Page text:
FCA published a report on impact assessment of the withdrawal of UK from EU. The report sets out the impact of the Withdrawal Agreement and future framework on the objectives of FCA, as requested by the Treasury Select Committee. FCA also published a letter from Andrew Bailey, its Chief Executive, written to Rt Hon Nicky Morgan MP, Chair of the Treasury Select Committee. The letter highlights the key points related to the impact assessment.
In line with the Treasury Select Committee’s request, FCA focused its analysis on the following three areas:
- No Withdrawal Agreement is finalized by March 29, 2019 or no future relationship is in place at the end of the implementation period
- The draft Withdrawal Agreement is agreed
- The future relationship is in place by December 31, 2020
The report states that impact of a no-deal scenario greatly depends on the extent to which UK and EU can continue to cooperate and take action together to minimize disruption. The government, FCA, and BoE/PRA have taken steps to ensure that appropriate mitigation is in place for risks that can be dealt with unilaterally. Alternatively, in the event a Withdrawal Agreement is ratified but no future relationship is in place before the end of 2020, and absent any other agreement for financial services, or an extension of the implementation period, UK would leave EU with no specific framework in place governing its relationship the EU. FCA expects, in this scenario, firms would have had more time to prepare for such an outcome; therefore, the risks specifically for the financial sector would be lower than had UK left without an agreement in March 2019. However, some of the cliff-edge risks are dependent on actions taken by the EU. While UK and EU may have had more time to coordinate their approaches to dealing with such risks, it is not possible to rule out that at the end of the implementation period new cliff-edge risks could arise.
The draft Withdrawal Agreement provides for an implementation period, which will run from March 30, 2019 to December 31, 2020, during which EU law applies to UK. The implementation period may be extended once with both parties’ mutual consent. FCA has consistently supported an implementation period to avoid cliff-edge risks and smooth UK’s transition to a new relationship with EU. The draft Withdrawal Agreement achieves this by ensuring that EU law, and rights and obligations derived from EU law, continue to apply throughout the period. This includes new EU laws that are agreed and implemented during that period. For FCA, the risks presented in an implementation period are preferable to the risks of a no-deal scenario. As the implementation period is extendable for up to two years by agreement between UK and EU, this could assist in helping to avoid further cliff-edge risks at the end of the period. However, it will be important to consider the risks associated with any extension and to work during the period to avoid new cliff-edge risks arising.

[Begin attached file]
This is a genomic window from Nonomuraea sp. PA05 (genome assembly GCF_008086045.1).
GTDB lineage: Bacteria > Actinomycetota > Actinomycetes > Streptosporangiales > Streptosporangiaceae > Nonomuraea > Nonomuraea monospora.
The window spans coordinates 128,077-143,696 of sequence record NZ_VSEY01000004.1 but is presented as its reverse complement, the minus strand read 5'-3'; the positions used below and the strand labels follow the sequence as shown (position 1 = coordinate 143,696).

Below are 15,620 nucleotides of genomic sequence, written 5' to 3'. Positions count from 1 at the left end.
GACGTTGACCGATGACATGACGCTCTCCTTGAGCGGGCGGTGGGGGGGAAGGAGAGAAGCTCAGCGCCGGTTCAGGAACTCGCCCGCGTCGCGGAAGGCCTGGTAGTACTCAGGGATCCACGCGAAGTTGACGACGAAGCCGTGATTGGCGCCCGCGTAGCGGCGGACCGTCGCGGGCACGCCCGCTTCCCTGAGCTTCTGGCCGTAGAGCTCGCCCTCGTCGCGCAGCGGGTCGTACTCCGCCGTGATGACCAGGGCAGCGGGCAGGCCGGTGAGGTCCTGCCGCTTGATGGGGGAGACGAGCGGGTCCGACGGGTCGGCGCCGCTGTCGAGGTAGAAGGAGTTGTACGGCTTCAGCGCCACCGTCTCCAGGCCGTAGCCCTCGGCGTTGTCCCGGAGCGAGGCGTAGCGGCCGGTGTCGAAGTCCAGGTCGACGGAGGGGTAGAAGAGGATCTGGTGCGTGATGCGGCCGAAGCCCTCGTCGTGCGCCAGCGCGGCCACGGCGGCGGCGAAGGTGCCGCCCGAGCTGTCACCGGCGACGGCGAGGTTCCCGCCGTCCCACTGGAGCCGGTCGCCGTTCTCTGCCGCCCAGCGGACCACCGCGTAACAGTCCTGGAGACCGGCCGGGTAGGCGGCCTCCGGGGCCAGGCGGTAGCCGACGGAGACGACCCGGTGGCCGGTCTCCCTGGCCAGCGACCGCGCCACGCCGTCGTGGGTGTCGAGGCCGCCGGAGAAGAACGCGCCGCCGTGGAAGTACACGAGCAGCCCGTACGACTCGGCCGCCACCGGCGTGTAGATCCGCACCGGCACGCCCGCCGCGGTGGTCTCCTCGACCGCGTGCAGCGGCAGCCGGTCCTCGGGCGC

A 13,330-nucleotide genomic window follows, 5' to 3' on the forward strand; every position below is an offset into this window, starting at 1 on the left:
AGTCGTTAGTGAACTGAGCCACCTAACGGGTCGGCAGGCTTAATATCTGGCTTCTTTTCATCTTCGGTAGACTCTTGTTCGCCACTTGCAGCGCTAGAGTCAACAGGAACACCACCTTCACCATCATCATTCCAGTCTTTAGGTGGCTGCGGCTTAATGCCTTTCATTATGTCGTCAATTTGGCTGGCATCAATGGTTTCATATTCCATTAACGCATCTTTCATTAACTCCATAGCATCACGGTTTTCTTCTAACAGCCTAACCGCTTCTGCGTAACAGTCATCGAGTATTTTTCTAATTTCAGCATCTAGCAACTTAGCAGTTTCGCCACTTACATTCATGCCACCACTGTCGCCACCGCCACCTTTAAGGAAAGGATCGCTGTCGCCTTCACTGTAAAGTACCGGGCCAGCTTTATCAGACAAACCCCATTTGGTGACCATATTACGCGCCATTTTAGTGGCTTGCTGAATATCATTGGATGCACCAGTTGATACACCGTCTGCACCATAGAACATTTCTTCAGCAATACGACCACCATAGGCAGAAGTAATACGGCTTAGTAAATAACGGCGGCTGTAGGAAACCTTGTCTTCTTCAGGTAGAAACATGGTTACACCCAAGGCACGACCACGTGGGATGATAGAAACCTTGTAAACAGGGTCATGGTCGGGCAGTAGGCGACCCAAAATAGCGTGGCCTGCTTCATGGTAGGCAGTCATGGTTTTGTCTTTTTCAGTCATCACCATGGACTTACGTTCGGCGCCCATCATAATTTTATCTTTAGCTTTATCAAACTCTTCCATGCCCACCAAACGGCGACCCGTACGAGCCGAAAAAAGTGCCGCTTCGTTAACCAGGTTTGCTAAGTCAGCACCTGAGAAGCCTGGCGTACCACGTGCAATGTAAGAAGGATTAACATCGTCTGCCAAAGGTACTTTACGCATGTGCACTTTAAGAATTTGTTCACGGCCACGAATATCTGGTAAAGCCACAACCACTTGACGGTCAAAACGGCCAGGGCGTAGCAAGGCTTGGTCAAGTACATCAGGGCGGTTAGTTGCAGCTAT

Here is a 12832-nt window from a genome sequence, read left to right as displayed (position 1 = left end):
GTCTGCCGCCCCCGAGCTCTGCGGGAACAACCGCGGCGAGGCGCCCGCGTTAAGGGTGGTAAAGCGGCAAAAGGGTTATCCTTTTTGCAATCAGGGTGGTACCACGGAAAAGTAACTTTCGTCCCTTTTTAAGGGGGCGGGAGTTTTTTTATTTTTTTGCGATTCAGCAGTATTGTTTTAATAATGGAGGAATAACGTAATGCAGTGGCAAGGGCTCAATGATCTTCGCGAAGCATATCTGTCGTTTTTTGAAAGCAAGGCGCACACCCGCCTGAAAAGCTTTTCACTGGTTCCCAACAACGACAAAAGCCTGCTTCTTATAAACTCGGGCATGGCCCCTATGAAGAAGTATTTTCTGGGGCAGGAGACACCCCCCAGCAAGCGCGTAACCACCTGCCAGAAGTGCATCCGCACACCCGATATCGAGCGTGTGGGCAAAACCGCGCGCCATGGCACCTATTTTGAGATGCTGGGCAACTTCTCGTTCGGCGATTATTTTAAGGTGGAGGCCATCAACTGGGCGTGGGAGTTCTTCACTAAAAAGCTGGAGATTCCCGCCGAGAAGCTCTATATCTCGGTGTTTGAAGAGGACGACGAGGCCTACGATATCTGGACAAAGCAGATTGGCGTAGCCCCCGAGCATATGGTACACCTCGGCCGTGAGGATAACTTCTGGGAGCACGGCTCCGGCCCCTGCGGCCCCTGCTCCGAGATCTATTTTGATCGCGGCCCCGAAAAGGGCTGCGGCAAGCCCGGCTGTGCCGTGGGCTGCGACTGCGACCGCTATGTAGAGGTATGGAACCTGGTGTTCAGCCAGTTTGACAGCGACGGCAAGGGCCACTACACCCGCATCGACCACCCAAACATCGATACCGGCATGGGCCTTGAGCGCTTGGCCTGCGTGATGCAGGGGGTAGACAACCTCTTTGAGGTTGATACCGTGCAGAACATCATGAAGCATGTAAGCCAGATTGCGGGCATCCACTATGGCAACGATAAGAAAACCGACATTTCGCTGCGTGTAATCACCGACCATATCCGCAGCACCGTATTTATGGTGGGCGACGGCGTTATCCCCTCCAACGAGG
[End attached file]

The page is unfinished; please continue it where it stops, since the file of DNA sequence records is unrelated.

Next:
At the end of the implementation period, UK and EU are expected to have an agreed future trading relationship in place. The government and EU have agreed an outline of the political declaration, setting out the framework for the future relationship between EU and UK. The UK and EU will both have the ability and common interest to find each other’s regimes equivalent post exit, facilitating market access across a range of sectors. The declaration appropriately recognizes that this must be in the context of both sides retaining autonomy over the exercise of their equivalence regimes. Therefore, equivalence assessments will need to be based on equivalence of outcomes, as opposed to identical rulebooks. FCA believes that there is a substantial scope for development and improvement of the framework.
Keywords: Europe, EU, UK, Banking, Insurance, Securities, Brexit, EU Withdrawal Impact Assessment, Withdrawal Agreement, BoE, PRA, FCA
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